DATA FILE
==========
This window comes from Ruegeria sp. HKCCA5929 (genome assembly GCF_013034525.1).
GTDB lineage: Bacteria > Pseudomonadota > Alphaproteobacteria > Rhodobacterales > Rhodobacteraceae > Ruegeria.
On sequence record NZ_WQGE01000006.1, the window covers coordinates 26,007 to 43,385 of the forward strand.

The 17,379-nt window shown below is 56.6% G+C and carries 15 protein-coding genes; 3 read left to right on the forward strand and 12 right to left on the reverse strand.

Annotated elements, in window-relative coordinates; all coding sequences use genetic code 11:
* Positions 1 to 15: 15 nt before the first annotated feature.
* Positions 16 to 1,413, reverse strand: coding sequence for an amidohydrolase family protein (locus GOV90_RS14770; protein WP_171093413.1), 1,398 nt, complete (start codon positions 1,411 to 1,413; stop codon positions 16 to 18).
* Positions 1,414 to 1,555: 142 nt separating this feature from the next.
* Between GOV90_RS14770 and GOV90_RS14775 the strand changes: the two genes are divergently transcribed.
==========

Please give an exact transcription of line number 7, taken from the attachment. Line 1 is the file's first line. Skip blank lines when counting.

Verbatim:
* Positions 16 to 1,413, reverse strand: coding sequence for an amidohydrolase family protein (locus GOV90_RS14770; protein WP_171093413.1), 1,398 nt, complete (start codon positions 1,411 to 1,413; stop codon positions 16 to 18).